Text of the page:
Nine Succession Planning Mistakes Small Businesses Should Avoid

1. Attempt Succession Planning Without Other Strategic Plans. Succession plans define a company's business heirs, but what will they inherit? They will inherit a company with no vision, no strategy to deal with the competition, and no plans for changing the way it does business, if the current owners spend too little time planning for the future. Every firm should have strategic plans to increase its market value.

2. Fail to Create a Market the Company. Too many small and medium-sized business owners operate under the myth that when it comes time to retire, they will simply sell the business, monetize their equity in the company, and retire with a bundle of cash. But that is more of a myth than a reality. Each year thousands of business are listed for sale, and there are no buyers. The current owners need to market their companies and "create demand" for owning the firm. Otherwise, they may not have any choice in selecting successors or a new management team.

3. Procrastinate. There are a variety of reasons firms procrastinate about developing succession plans: too many pressing matters at hand, thinking about passing the company on to a new generation is depressing, there is plenty of time, and the current owners will be around for a long time. Ironically, firms prepare for unexpected expenses by maintaining cash reserves, but most small and medium-sized businesses fail to appreciate that accidents can happen to owners as well.

4. No goals. If firms do not have an end goal in mind, then they are unlikely to achieve it through succession planning. The end goal should address such issues as when is it time to sell or transfer power, what will the current owners do after the transfer, what percentage of the purchase price can be financed, what type of buyer would be good and what type would be bad for the future of the firm, how should the transfer be executed to minimize the tax burden. It is scary to think about succession planning when these key issues have not been addressed.

5. No Independent Valuation of the Firm. It will be hard to attract good buyers or successors unless agreement on a realistic value of the business can be reached. Sometimes the current owners are unpleasantly surprised that the business they have developed and the capital they have acquired is valued much less in the market than they personally value it. The value of the firm may also depend on external events beyond the control of the current owners, and thus contingency valuations may be required.

6. Sell to an Insider Who has Little Funding. For sentimental reasons, many business owners prefer to transfer ownership to a trusted employee who has been with the firm for years. But generally these employees have little funding to acquire a business. In that case, the current owner will want to prepare a deferred compensation plan that will not leave him exiting the firm with no cash.

7. Ignore Training. Many small business fall into the trap of thinking they have to accept their successors as they find them with their existing endowment of skills and experience, take it or leave it. But if key skills and responsibilities are missing from the background of a likely internal successor, then succession planning will enable the firm to train and develop that successor into a better and more qualified person. Training does not require a person to attend formal classes and be tested on comprehension with exams. On-the-job training may be just as valuable, e.g., where a person is given responsibility for the firm's finances or marketing efforts prior to succession. Leadership training courses are rarely worthwhile. The one-size-fits-all, generic leadership training courses are the worst of all. If people have natural leadership skills, these tend to emerge in the course of their daily interactions with people.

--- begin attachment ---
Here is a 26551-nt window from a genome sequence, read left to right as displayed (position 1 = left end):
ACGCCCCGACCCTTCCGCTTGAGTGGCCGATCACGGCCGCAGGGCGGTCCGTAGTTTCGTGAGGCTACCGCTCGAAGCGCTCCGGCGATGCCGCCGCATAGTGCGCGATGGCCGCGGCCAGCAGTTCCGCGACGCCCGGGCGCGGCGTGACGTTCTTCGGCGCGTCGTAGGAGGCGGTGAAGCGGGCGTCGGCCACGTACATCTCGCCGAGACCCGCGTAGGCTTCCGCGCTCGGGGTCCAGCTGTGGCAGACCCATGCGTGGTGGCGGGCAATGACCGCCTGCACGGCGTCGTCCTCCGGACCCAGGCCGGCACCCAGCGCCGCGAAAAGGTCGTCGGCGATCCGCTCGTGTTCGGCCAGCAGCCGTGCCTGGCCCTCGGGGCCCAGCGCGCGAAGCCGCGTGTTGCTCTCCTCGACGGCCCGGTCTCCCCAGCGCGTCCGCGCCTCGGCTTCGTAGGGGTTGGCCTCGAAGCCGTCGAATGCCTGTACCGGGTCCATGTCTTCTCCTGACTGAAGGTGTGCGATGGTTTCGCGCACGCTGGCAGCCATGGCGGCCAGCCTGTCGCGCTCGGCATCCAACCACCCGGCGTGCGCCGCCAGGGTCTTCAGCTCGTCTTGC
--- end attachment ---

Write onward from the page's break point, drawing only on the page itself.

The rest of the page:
8. Keep Succession Plans a Secret. When the staff is left in a vacuum as to who will succeed in running the firm, it creates the impression that the firm has no succession plans. Those eventually who become new owners will be treated with suspicion. Keeping the succession plans secret hinders existing managers and employees from identifying themselves as possible successors. Without a firm commitment or expectation about the future, key personnel may leave the firm.

9. Develop a Succession Plan Once. Some businesses make the mistake of believing a succession plan is the equivalent of writing a will. Once it is written, there is allegedly no need to revise it. But succession planning is a dynamic process that involves training, hiring, internal development, and external marketing. Succession plans will grow stale if they are not periodically updated and revised to address changes in the market place that the firm is currently facing and will face in the future.

Dr. Michael A. S. Guth, Ph.D., J.D., is a risk management consultant and practicing attorney at law based in Oak Ridge, Tennessee. In addition, Dr. Guth is a financial quant and former investment banker, having worked for Credit Suisse First Boston and Deutsche Bank in London and Frankfurt. He specializes in developing investment strategies and strategic plans for small and medium-sized companies, as well as mergers and acquisitions for large corporate clients. For five years, he consulted to the electric power and gas industry in the USA, and even managed the Middle Office (financial risk control) groups for two trading floors.

Dr. Guth has taught over 30 courses on-line at the undergraduate and graduate level on topics ranging from Managerial Economics to Strategic Management to Business Law. He can be reached through web page http://riskmgmt.biz/succession2.htm

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